In recent decades, there have only been a few options for older Americans. Either you lived with family, you went to a "nursing home", or you were lucky enough to enjoy perfect health until the end of your life. Of course, these options are inappropriate for many people. And as baby boomers advance in age, there is a burgeoning population of people demanding new options. Many of these new options many need the support of telehealth and telemedicine to make them sustainable.
One reason for this focus on different options, that there is greater appreciation for, is the many nuances in what people need and want as they age. At the most basic level, the simplistic categories of "disabled" or "independent" are proving to be useless. Many people desire a lot of independence -- and are capable of it -- but just need some assistance. Dr. Linda Fried, Dean of Columbia University’s Mailman School of Public Health, says: “It’s extremely important for us as a society to understand that getting older and losing some degree of functioning does not have to be equated with the loss of independence."
Another factor in older Americans searching for, and creating, other options is an increased valuing of a productive, engaged, intellectual older age. For instance, some communities are creating intergenerational university programs that offer a unique level of education, interaction, and shared responsibilty. Other programs focus on constituents that want to continue to work or stay active in other significant ways and are built in diverse, thriving communities. And there is increasing recognition of people who are choosing to prepare for future decades, even at a relatively young age.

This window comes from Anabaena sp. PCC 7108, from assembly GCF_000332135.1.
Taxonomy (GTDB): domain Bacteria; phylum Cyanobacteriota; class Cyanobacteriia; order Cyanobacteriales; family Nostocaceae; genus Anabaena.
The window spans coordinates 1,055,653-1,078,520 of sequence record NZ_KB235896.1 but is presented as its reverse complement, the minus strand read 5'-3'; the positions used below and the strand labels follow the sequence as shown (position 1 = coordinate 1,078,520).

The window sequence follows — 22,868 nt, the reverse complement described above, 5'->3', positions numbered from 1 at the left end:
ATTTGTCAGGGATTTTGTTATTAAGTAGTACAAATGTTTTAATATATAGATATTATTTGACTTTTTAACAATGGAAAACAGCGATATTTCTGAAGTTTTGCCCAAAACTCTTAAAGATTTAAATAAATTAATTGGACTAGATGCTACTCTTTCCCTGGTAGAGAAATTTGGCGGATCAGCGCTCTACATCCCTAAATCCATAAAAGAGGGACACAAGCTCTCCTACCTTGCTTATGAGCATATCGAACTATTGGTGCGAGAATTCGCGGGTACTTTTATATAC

Finally, some seniors are focusing on "aging in place." Whether through a community of people who happen to be getting older at the same time -- Naturally Occurring Retirement Communities (NORC) -- or through coordinated efforts like "senior cohousing", there is an increased focus on lifestyle, independence, and community. As a son of one of the citizens of this NORC said, however, "Watching this little community cope with shopping and banking and constant medical visits, I have wondered why services can’t be brought to these residents. Wouldn’t it be more efficient to have a nurse visit weekly, instead of each person making a laborious trip to a doctor’s office?"
Indeed, many who are innovating new ways to age in their homes and communities are finding telehealth, telemedicine, and e-health to be the crucial keystone that holds it all together.
Many initiatives focus on the non-health aspects of a community, like intellectual stimulation. However, the reality of life after 65 is that health issues arise, and they often arise without warning. Telehealth and telemedicine can make it so that the medical aspects are more easily addressed, without a lot of interruption to the senior's life. The NYTimes, for instance, lists these advantages to e-health for people over 65. Telemedicine can extend the viability of aging in place initiatives because the help that is accessible -- aides and nurses -- can be extended through remote consultations. Telehealth monitoring further extends it by allowing people to recuperate at home, who normally would need to have gone to a Rehabilitation Facility for further monitoring.
How are you integrating telemedicine and telehealth into your assisted living community, NORC, senior cohousing, or other community? How do you find that the continuum of care is better served by being able to do medical collaboration and care coordination? We'd love to hear, in the comments below.
And if Hybrid Store and Forward is one telemedicine option you're considering, feel free to download our free overview, below:
Image courtesy of fairfaxcounty on Flickr, used under Creative Commons rights.